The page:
Will the Minister provide urgent assurance that the British Government will step up their efforts to hold the Chinese Government to account for these blatant human rights violations? Will the Minister also urge the Government to condemn publicly and in the strongest possible terms any form of live forced organ extraction, and call for an end to the practice? The world’s silence on this barbaric issue must end.
I am pleased to participate in this important debate, and I extend my warm thanks to Jim Shannon for securing it. He set out a comprehensive and convincing case, as did other hon. Members, concerning forced live organ donation in China. We have heard from several hon. Members about the allegations of forced live organ extraction from prisoners in China. We have heard, for at least the past decade, about the alleged victims being members of religious and ethnic minorities.
Forced organ removal is when people are killed so that an organ can be removed—with the recipients being, apparently, wealthy Chinese people or transplant tourists who travel to China and pay substantial sums to receive transplants. The waiting times for such transplants are short, and it seems that vital organs can even be booked in advance. As the hon. Member for Strangford pointed out, the China tribunal, which has investigated this, has issued an interim judgment stating that it is
“sure beyond reasonable doubt—that in China forced organ harvesting from prisoners of conscience has been practised for a substantial period of time involving a very substantial number of victims.”
We also heard that from the hon. Members for Congleton (Fiona Bruce) and for Manchester, Gorton (Afzal Khan). That is absolutely horrific and an affront to all that is decent. Quite frankly, it is the sort of thing that one would expect to read about in a science-fiction novel.
Around 2006, a report was published giving credence to the claims that the Chinese authorities were indeed removing organs from executed members of the Falun Gong. At that time, the Chinese authorities acknowledged that organs had been taken from executed prisoners, but only with their consent. However, the European Parliament disputed China’s official version of events and passed a motion condemning the state sanctioning of organ removal from non-consenting prisoners of conscience, including from large numbers of Falun Gong practitioners who were imprisoned for their religious beliefs. The figure for transplants—we will probably never know the true figure—is somewhere between 40,000 and 90,000, as the hon. Member for Strangford set out.
Given that that first report was published in 2006, does my hon. Friend agree that the UK is 13 years overdue in calling for an inter-governmental investigation into Chinese practices?
My hon. Friend is absolutely right. She tempts me to skip to that point in my remarks, but I will get there in due course. Her point is well made, and it has been made several times around the Chamber.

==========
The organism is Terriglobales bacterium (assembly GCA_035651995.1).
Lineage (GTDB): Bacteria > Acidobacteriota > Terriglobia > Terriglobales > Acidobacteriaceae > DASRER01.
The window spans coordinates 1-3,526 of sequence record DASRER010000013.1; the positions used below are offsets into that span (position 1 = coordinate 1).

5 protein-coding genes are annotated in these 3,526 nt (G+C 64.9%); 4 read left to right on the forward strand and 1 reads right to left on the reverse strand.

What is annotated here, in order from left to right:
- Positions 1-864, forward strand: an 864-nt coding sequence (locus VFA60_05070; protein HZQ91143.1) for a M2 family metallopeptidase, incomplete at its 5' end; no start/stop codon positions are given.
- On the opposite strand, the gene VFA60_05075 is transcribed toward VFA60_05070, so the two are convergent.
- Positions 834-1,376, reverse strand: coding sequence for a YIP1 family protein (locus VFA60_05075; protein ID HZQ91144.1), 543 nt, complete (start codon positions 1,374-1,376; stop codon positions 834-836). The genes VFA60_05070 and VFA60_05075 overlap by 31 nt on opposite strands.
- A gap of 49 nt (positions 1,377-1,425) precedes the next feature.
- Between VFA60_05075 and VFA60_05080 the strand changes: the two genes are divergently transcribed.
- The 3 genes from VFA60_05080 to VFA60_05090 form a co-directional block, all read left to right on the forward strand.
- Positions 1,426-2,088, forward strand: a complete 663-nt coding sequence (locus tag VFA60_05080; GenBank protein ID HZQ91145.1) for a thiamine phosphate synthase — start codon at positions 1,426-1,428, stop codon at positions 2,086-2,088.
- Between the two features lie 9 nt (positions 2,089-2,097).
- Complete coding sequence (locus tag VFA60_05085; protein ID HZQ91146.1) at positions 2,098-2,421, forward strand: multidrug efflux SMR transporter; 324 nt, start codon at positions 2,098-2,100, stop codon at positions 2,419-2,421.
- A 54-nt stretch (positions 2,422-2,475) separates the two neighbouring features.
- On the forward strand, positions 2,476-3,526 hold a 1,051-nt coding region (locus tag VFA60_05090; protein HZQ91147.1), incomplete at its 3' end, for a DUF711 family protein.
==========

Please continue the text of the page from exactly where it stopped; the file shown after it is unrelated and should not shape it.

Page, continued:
This barbaric, inhumane practice must end. As my hon. Friend said, the international community, including the UK—I hope that the UK will lead the international community on this, but I will settle for the UK being included—must leave China in no doubt about how repugnant this practice is to any country that has any sense of decency or places any value on the dignity of human life. There can be no equivocation, no excuses and no turning of blind eyes.
As the hon. Member for Strangford has pointed out, people are being treated like cattle. He gave us a comprehensive account of how utterly unspeakable the practice is. We find ourselves in a bizarre situation in which the World Health Organisation has declared organ transplants in China to be ethical, claiming that there is no cause for suspicion. I urge the Minister, as other hon. Members have done, to query and pursue that as a matter of urgency, since it seems to fly in the face of a considerable amount of evidence from the China tribunal, Geoffrey Nice QC and others. A number of hon. Members have expressed alarm at the World Health Organisation’s assessment, and I think that such a ruling undermines the organisation.
As we heard from the hon. Member for Congleton, Italy, Spain, Israel and Taiwan have introduced laws banning their citizens from participating in organ tourism, with Canada working towards adopting similar legislation. Perhaps the Minister can tell us what plans are in place to introduce similar legislation in the UK. Given that the UK has signed the Council of Europe convention against trafficking in human organs, forbidding the intentional removal of human organs from living or deceased donors, it is quite a small leap for the UK to forbid its citizens from engaging in organ tourism. Perhaps the Minister can explain what the Government are doing to take that small but extremely important leap. As the hon. Member for Congleton informed us, the UK Government and the UN must do more about the vast industrial scale of this horror and what can only be categorised as crimes against humanity.